As a result of this discovery, the Office for Security and Counter Terrorism (OSCT) in the Home Office undertook a review in May 2010 of all section 44 authorisations since the Terrorism Act came into force on 19 February 2001, in the course of which a number of other errors came to light. I have to inform the House that it appears that stop-and-search powers have been used unlawfully by a number of police forces on a number of occasions. The Home Office has written to each of the police forces concerned to alert them to these errors and those forces are now in the process of assessing how many individuals were stopped and searched in the periods of invalid authorisations. They will do their best to contact those involved. To summarise these errors, on 33 occasions authorisations were specified to be for 29 days, and two occasions when the authorisations were specified to be for 30 days, whereas the statutory maximum period is 28 days. In addition, there was one further case (as well as the MPS incident in April 2004) where ministerial confirmation for the authorisation was not provided within the statutory 48 hour deadline. All of these cases appear to have been as a result of administrative errors which were not identified at the time by either the police or the Home Office. A full breakdown is included in the attached table.
Lord Carlile, the independent reviewer of terrorism legislation, has been informed.
Three episodes of errors taking place in the section 44 authorisation process have previously been brought to the attention of the House. For completeness, these are also included in the attached table bringing the total number of such cases to 40. Home Office officials are working closely with the National Policing Improvement Agency (NPIA) and the Association of Chief Police Officers (ACPO) with the aim of ensuring there are no incidents in future. Officials will keep Lord Carlile and me informed and I will report back to the House as necessary.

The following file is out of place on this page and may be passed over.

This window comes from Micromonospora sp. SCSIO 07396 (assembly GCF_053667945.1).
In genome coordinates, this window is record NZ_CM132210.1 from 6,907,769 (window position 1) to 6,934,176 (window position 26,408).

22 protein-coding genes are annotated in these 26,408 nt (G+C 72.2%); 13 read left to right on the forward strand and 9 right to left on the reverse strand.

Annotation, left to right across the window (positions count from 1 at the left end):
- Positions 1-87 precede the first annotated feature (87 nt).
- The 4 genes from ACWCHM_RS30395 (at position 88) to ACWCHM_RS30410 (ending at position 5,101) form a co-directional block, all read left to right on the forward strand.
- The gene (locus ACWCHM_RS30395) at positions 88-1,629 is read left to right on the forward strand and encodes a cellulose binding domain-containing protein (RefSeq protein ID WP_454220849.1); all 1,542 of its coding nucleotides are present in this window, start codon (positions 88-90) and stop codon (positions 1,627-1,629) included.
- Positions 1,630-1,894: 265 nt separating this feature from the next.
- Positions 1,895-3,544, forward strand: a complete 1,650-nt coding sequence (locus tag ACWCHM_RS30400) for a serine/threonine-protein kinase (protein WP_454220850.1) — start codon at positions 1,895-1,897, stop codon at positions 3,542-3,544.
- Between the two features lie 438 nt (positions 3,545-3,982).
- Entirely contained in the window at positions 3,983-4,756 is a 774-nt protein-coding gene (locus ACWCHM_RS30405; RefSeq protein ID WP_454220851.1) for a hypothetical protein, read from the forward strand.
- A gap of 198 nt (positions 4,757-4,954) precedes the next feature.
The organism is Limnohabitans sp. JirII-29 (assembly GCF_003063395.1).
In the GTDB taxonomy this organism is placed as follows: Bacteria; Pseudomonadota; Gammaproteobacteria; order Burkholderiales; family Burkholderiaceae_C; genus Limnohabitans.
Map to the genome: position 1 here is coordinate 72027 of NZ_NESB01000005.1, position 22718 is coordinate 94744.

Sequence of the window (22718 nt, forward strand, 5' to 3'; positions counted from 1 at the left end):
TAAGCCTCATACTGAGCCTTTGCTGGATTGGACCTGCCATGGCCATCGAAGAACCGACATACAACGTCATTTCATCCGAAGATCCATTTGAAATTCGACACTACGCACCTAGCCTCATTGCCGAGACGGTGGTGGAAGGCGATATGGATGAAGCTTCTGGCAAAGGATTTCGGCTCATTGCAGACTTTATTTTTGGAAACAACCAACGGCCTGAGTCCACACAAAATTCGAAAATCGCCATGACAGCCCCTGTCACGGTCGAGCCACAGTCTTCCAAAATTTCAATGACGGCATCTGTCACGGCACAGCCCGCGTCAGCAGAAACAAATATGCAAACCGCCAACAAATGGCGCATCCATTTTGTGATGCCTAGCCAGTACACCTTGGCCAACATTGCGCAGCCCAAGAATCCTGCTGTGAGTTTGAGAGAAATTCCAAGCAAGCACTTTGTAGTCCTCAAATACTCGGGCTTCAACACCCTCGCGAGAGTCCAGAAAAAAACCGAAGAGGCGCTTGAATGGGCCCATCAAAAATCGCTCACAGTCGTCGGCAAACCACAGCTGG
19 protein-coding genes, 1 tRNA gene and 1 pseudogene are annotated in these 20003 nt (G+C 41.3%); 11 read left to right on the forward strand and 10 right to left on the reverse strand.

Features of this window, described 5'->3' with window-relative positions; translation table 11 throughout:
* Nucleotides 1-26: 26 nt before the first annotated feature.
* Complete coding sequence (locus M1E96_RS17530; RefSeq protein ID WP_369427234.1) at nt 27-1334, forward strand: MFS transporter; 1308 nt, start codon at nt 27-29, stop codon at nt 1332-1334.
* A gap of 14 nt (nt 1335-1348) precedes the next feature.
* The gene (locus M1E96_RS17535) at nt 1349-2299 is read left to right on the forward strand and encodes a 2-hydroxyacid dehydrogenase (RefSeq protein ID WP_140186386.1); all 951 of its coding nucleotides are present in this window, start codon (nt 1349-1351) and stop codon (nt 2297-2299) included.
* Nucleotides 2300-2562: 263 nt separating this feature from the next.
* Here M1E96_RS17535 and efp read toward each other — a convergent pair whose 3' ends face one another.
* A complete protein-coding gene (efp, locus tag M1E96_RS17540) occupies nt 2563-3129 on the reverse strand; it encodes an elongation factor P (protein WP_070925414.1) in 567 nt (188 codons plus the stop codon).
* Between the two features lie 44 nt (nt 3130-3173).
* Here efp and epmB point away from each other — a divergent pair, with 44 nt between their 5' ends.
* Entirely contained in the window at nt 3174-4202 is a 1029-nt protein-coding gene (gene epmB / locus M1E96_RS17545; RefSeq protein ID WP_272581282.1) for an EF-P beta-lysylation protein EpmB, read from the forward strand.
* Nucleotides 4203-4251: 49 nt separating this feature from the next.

I am aware that there is considerable concern about the operation of section 44 stop-and-search powers going beyond these authorisation errors. The Government are committed to a wider review of counter-terrorism legislation, including the operation of the section 44 stop-and-search provisions. While I take some re-assurance from the fact that no errors have occurred since December 2008 when the authorisation process was tightened, I want to assure the House that there will be utmost vigilance in future. It is with the need for this in mind that I have instructed Home Office officials unconnected with the administrative process to conduct the internal review of procedures.
|Authorisations Over the Statutory 28 Day Period|
|Authorisation Date||Authorisation Time||Statutory End Date||Actual End Date|
|(*)The two occasions in January and March 2007 were addressed by Lord Carlile in his report for that year|
|(*)The two occasions in August and September 2007 were addressed by Lord Carlile in his report for that year.|
|(*)The occasion in February 2007 was addressed by Lord Carlile in his report for that year and the Government Response to his report. The Government Response also highlighted an incident in 2005 where South Wales did not have an authorisation in place between midnight on 21 June 2005 and 09.25 hrs on 24 June 2005.|